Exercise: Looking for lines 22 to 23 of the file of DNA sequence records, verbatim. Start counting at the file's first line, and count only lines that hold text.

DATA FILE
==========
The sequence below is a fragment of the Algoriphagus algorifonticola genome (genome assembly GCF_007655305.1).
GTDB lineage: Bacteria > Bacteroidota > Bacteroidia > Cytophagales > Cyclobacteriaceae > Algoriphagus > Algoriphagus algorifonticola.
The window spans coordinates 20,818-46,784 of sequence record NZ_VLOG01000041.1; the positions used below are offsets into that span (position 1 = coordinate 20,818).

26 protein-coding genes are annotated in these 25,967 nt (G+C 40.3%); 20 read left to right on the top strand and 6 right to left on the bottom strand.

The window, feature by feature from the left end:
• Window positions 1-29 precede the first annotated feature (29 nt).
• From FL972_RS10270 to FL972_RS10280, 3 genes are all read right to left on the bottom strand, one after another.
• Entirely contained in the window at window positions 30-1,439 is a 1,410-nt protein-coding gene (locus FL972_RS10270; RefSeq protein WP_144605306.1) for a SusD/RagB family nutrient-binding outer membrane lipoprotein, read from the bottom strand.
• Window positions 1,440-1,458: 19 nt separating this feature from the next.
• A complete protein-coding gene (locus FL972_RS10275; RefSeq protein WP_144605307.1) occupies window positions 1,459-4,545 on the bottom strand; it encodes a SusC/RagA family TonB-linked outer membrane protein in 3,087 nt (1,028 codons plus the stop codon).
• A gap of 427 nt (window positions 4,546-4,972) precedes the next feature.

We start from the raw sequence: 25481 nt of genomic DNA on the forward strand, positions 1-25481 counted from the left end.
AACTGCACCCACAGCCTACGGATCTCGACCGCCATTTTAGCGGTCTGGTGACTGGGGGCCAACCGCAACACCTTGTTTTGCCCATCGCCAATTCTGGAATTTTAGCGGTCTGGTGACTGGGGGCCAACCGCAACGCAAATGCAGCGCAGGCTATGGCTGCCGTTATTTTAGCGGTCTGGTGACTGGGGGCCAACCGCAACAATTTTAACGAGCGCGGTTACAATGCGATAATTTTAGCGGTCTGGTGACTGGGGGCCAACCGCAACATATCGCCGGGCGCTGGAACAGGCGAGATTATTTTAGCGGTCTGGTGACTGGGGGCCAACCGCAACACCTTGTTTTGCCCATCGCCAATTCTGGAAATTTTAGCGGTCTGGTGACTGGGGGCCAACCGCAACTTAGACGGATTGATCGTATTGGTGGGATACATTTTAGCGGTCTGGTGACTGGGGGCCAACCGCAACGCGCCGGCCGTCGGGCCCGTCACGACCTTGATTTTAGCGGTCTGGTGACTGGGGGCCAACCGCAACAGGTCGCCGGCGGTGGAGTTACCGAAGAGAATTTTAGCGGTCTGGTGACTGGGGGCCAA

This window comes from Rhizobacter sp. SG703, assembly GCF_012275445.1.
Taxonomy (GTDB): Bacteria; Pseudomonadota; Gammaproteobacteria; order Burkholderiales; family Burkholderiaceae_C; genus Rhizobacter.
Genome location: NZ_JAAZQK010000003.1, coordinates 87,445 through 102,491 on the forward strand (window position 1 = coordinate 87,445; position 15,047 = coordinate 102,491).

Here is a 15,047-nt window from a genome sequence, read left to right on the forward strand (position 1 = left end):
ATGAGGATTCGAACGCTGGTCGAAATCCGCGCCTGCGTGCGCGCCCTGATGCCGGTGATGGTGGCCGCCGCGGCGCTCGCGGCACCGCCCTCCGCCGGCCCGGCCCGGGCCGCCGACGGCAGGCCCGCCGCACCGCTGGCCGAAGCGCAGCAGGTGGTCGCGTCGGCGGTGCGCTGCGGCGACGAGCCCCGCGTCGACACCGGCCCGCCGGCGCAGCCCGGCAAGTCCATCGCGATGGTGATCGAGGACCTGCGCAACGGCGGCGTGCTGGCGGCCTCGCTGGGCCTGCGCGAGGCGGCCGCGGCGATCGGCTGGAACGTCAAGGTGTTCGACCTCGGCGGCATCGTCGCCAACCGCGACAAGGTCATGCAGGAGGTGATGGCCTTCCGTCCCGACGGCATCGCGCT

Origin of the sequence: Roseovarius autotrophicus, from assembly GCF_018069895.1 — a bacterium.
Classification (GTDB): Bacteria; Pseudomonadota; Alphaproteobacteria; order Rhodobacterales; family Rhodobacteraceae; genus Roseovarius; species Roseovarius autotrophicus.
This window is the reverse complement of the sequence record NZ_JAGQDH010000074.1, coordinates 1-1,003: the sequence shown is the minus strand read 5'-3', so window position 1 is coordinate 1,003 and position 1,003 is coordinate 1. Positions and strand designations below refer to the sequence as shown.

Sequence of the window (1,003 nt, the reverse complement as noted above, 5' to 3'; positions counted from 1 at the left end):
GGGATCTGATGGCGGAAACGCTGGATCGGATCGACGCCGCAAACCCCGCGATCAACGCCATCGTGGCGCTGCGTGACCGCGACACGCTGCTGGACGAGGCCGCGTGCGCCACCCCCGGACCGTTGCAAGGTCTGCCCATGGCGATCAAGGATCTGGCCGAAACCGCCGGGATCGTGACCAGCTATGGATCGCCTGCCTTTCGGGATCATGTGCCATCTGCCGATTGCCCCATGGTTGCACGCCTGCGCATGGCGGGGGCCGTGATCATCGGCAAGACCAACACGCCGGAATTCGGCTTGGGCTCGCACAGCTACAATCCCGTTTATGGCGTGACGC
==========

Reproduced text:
Sequence of the window (1,003 nt, the reverse complement as noted above, 5' to 3'; positions counted from 1 at the left end):
GGGATCTGATGGCGGAAACGCTGGATCGGATCGACGCCGCAAACCCCGCGATCAACGCCATCGTGGCGCTGCGTGACCGCGACACGCTGCTGGACGAGGCCGCGTGCGCCACCCCCGGACCGTTGCAAGGTCTGCCCATGGCGATCAAGGATCTGGCCGAAACCGCCGGGATCGTGACCAGCTATGGATCGCCTGCCTTTCGGGATCATGTGCCATCTGCCGATTGCCCCATGGTTGCACGCCTGCGCATGGCGGGGGCCGTGATCATCGGCAAGACCAACACGCCGGAATTCGGCTTGGGCTCGCACAGCTACAATCCCGTTTATGGCGTGACGC